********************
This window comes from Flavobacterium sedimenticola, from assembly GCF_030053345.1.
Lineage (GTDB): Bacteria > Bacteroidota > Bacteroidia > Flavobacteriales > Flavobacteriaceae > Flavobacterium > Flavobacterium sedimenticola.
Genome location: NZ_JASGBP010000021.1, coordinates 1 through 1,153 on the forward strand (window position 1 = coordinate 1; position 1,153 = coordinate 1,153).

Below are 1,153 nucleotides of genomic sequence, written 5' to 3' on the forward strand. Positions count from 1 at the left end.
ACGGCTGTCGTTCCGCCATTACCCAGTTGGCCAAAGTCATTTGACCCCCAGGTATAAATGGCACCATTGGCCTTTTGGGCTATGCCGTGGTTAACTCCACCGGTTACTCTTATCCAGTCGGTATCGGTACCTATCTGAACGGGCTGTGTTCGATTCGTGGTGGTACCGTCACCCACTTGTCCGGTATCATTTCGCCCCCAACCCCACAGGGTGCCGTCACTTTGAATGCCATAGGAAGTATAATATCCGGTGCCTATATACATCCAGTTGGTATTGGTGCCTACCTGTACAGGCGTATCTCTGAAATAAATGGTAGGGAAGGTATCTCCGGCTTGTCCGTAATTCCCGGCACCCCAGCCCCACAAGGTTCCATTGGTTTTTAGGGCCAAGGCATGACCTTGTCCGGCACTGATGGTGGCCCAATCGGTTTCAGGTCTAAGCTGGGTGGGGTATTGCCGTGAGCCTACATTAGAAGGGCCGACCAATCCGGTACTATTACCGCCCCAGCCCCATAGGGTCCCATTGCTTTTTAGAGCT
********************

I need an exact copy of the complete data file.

This window comes from Flavobacterium sedimenticola, from assembly GCF_030053345.1.
Lineage (GTDB): Bacteria > Bacteroidota > Bacteroidia > Flavobacteriales > Flavobacteriaceae > Flavobacterium > Flavobacterium sedimenticola.
Genome location: NZ_JASGBP010000021.1, coordinates 1 through 1,153 on the forward strand (window position 1 = coordinate 1; position 1,153 = coordinate 1,153).

Below are 1,153 nucleotides of genomic sequence, written 5' to 3' on the forward strand. Positions count from 1 at the left end.
ACGGCTGTCGTTCCGCCATTACCCAGTTGGCCAAAGTCATTTGACCCCCAGGTATAAATGGCACCATTGGCCTTTTGGGCTATGCCGTGGTTAACTCCACCGGTTACTCTTATCCAGTCGGTATCGGTACCTATCTGAACGGGCTGTGTTCGATTCGTGGTGGTACCGTCACCCACTTGTCCGGTATCATTTCGCCCCCAACCCCACAGGGTGCCGTCACTTTGAATGCCATAGGAAGTATAATATCCGGTGCCTATATACATCCAGTTGGTATTGGTGCCTACCTGTACAGGCGTATCTCTGAAATAAATGGTAGGGAAGGTATCTCCGGCTTGTCCGTAATTCCCGGCACCCCAGCCCCACAAGGTTCCATTGGTTTTTAGGGCCAAGGCATGACCTTGTCCGGCACTGATGGTGGCCCAATCGGTTTCAGGTCTAAGCTGGGTGGGGTATTGCCGTGAGCCTACATTAGAAGGGCCGACCAATCCGGTACTATTACCGCCCCAGCCCCATAGGGTCCCATTGCTTTTTAGAGCT